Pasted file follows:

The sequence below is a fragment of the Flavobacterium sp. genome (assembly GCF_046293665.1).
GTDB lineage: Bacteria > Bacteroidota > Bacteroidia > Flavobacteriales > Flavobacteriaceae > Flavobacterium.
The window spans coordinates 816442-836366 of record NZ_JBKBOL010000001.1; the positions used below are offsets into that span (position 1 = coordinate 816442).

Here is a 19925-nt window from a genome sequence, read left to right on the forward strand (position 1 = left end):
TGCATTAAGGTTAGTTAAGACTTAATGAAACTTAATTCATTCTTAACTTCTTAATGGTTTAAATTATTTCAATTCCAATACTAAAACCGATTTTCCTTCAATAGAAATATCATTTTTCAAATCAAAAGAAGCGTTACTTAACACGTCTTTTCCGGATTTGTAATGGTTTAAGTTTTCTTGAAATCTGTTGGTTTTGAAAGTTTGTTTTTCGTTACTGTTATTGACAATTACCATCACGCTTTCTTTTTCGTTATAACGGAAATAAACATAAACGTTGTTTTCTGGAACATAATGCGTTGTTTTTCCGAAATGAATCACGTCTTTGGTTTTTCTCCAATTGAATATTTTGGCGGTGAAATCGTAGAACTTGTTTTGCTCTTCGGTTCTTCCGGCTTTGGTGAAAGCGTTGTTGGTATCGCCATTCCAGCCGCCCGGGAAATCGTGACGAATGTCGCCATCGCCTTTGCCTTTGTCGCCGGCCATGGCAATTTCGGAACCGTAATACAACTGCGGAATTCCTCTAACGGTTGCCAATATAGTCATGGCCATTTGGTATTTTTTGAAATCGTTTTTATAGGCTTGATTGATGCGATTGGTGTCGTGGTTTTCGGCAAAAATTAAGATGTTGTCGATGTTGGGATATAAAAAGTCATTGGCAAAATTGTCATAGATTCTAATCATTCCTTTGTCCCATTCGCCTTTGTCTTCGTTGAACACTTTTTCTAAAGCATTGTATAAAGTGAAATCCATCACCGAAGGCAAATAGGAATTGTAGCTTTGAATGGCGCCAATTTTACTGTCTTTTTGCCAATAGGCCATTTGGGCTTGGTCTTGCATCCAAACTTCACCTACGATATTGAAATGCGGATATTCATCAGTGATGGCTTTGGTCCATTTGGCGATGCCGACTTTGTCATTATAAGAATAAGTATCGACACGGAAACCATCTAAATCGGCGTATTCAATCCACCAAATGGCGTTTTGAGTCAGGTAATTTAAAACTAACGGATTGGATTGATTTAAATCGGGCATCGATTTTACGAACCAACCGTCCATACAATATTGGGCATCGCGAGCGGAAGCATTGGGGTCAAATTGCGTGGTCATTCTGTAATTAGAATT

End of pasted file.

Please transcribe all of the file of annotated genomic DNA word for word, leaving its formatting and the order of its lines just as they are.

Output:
The sequence below is a fragment of the Flavobacterium sp. genome (assembly GCF_046293665.1).
GTDB lineage: Bacteria > Bacteroidota > Bacteroidia > Flavobacteriales > Flavobacteriaceae > Flavobacterium.
The window spans coordinates 816442-836366 of record NZ_JBKBOL010000001.1; the positions used below are offsets into that span (position 1 = coordinate 816442).

Here is a 19925-nt window from a genome sequence, read left to right on the forward strand (position 1 = left end):
TGCATTAAGGTTAGTTAAGACTTAATGAAACTTAATTCATTCTTAACTTCTTAATGGTTTAAATTATTTCAATTCCAATACTAAAACCGATTTTCCTTCAATAGAAATATCATTTTTCAAATCAAAAGAAGCGTTACTTAACACGTCTTTTCCGGATTTGTAATGGTTTAAGTTTTCTTGAAATCTGTTGGTTTTGAAAGTTTGTTTTTCGTTACTGTTATTGACAATTACCATCACGCTTTCTTTTTCGTTATAACGGAAATAAACATAAACGTTGTTTTCTGGAACATAATGCGTTGTTTTTCCGAAATGAATCACGTCTTTGGTTTTTCTCCAATTGAATATTTTGGCGGTGAAATCGTAGAACTTGTTTTGCTCTTCGGTTCTTCCGGCTTTGGTGAAAGCGTTGTTGGTATCGCCATTCCAGCCGCCCGGGAAATCGTGACGAATGTCGCCATCGCCTTTGCCTTTGTCGCCGGCCATGGCAATTTCGGAACCGTAATACAACTGCGGAATTCCTCTAACGGTTGCCAATATAGTCATGGCCATTTGGTATTTTTTGAAATCGTTTTTATAGGCTTGATTGATGCGATTGGTGTCGTGGTTTTCGGCAAAAATTAAGATGTTGTCGATGTTGGGATATAAAAAGTCATTGGCAAAATTGTCATAGATTCTAATCATTCCTTTGTCCCATTCGCCTTTGTCTTCGTTGAACACTTTTTCTAAAGCATTGTATAAAGTGAAATCCATCACCGAAGGCAAATAGGAATTGTAGCTTTGAATGGCGCCAATTTTACTGTCTTTTTGCCAATAGGCCATTTGGGCTTGGTCTTGCATCCAAACTTCACCTACGATATTGAAATGCGGATATTCATCAGTGATGGCTTTGGTCCATTTGGCGATGCCGACTTTGTCATTATAAGAATAAGTATCGACACGGAAACCATCTAAATCGGCGTATTCAATCCACCAAATGGCGTTTTGAGTCAGGTAATTTAAAACTAACGGATTGGATTGATTTAAATCGGGCATCGATTTTACGAACCAACCGTCCATACAATATTGGGCATCGCGAGCGGAAGCATTGGGGTCAAATTGCGTGGTCATTCTGTAATTAGAATT